By sandipchitale on May 21, 2007
In this blog entry I showed the following screenshot:
Note: This functionality is available in recent (last weeks) NetBeans IDE build with JDK 6.
Here is the explaination of what is going on:
The screenshot shows the debugger stopped at a line in the contructor of class Foo. Foo has a member variable bar of type Bar which is an inner class of Foo. The Local Variables window show the this instance of type Foo and bar field of type Bar. Nothing new or interesting so far. Right clicking on the bar field's row in the Local Variables window reveals the Show References action in the popup menu. Invoking the Show references action shows the Instances window. The Instances window is the interesting bit. The Instances window shows three panes - Instances pane, Fields pane and References pane. The Instances pane shows all instances of type Bar. The Fields pane is analogous to the Local Variables window and shows the structure of the instance of Bar. The References pane shows the references to the selected instance of Bar. In this example the only reference to the instance pointed to by the bar field is the instance of Foo. I think this is huge! What this means is that I can look at the references to the objects while I am debugging my program. The ability to look at the references has been traditionally available in the Profiler tools such as HeapWalker. The differences is that the HeapWalker tool shows the static information from a heap dump file. The Instances window above shows the information from a live VM that is being debugged. This brings the power of Profiler like tools to the NetBeans debugger. I think this is very synergistic. For example, normally one can only look at the objects visible from the current stack frame in the Local Variables window. Using the Instances pane in the Instances window now it is possible to look at other instances of any reference type that may not be directly visible from the current stack frame. Similarly by using the fix&continue feature of the debugger it will be possible to debug memory leaks in certain scenarios.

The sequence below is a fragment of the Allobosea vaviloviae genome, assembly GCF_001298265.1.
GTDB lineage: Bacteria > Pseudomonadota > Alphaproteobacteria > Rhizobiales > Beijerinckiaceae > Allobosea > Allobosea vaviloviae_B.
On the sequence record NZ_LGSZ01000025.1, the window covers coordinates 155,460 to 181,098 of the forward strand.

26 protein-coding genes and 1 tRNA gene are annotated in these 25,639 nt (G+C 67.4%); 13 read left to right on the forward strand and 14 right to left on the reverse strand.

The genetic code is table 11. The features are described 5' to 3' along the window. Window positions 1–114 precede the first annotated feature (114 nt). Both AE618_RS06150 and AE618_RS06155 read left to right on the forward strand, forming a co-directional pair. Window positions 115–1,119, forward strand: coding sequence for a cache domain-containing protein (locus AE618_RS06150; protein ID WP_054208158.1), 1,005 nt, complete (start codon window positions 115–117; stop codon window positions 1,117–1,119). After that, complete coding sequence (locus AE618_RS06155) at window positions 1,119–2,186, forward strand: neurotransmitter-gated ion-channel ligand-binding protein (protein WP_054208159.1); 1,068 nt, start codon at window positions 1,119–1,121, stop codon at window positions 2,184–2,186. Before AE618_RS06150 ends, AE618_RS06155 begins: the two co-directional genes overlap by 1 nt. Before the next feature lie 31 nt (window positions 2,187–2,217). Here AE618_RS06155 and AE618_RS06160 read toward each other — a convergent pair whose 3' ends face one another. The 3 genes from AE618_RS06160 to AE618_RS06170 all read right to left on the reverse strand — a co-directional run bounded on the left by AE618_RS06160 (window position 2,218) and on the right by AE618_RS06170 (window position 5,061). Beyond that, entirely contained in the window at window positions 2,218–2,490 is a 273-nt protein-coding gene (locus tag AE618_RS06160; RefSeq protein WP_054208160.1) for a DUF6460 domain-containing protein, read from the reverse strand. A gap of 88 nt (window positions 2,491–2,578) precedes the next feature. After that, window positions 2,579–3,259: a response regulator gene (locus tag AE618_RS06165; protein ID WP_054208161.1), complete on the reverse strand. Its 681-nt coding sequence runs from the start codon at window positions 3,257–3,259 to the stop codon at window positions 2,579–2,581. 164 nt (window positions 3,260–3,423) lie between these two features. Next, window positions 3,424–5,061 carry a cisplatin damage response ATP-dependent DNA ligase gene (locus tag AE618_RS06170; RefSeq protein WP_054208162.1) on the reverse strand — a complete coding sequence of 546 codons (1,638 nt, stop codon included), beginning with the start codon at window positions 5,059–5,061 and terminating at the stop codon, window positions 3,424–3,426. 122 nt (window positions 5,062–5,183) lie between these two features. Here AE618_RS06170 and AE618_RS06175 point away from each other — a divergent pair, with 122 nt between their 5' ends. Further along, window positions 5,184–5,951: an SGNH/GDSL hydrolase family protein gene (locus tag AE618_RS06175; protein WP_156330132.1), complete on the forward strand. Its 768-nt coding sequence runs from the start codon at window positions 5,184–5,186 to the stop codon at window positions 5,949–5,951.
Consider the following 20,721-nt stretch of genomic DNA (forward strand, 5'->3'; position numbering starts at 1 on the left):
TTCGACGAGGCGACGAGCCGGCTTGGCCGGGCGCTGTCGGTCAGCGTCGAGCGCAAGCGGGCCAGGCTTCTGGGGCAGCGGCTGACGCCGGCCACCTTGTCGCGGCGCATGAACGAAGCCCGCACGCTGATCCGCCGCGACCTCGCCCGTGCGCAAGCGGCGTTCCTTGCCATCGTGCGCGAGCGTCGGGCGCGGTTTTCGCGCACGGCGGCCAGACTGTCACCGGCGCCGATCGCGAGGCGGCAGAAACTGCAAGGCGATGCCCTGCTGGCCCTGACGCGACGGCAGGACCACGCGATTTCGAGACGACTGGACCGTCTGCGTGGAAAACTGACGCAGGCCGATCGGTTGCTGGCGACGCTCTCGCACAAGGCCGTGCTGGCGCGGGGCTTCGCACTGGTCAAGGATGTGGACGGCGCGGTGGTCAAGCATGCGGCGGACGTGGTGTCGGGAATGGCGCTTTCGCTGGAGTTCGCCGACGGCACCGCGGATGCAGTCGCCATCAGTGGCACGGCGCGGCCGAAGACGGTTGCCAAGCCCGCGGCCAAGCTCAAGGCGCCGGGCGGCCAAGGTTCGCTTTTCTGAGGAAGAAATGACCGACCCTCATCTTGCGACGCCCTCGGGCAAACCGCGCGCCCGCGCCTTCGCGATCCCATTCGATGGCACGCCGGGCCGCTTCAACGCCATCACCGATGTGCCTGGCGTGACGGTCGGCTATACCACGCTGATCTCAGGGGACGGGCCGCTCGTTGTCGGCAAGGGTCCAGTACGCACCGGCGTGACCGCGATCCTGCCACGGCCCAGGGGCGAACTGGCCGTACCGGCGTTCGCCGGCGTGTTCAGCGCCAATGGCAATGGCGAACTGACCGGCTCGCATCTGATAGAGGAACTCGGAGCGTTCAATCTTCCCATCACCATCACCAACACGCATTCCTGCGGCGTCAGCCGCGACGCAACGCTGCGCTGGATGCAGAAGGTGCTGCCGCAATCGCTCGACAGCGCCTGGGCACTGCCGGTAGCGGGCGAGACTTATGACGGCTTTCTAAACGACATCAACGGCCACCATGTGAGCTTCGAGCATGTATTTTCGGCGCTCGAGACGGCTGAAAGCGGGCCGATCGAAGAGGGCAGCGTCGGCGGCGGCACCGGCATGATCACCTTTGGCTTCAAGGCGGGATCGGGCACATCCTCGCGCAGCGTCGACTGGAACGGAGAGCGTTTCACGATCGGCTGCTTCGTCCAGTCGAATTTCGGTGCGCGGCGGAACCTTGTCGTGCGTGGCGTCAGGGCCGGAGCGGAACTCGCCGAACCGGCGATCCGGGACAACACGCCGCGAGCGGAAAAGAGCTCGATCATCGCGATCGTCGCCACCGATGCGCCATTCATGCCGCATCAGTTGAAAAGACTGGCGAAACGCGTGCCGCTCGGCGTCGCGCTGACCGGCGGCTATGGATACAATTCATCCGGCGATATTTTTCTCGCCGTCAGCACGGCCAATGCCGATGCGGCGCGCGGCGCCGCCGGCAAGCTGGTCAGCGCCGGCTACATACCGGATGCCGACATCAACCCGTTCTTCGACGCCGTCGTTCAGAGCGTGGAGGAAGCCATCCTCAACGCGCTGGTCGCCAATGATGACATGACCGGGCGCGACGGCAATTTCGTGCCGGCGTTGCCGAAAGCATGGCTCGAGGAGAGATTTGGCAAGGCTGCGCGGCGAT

There is also a Classes window which can be invoked using Windows:Debugger:Classes action. This is analogous to Classes window of the HeapWalker.
- The #nnn numbers shown in the Instances pane of Instances window are not the same ad Unique Id# shown in the Local Variables window. I have already filed an RFE to display the debuger assigned Unique ids in the Instances window so that it will be easy to corelate the information those two windows.
- The Fields pane shows information very similar to the Local Variables window. The two GUIs could be better unified.
Going forward I hope to see more and more integration of NetBeans debugger and profiler which will help integrate the profiling in the regular edit-compile-debug cycle.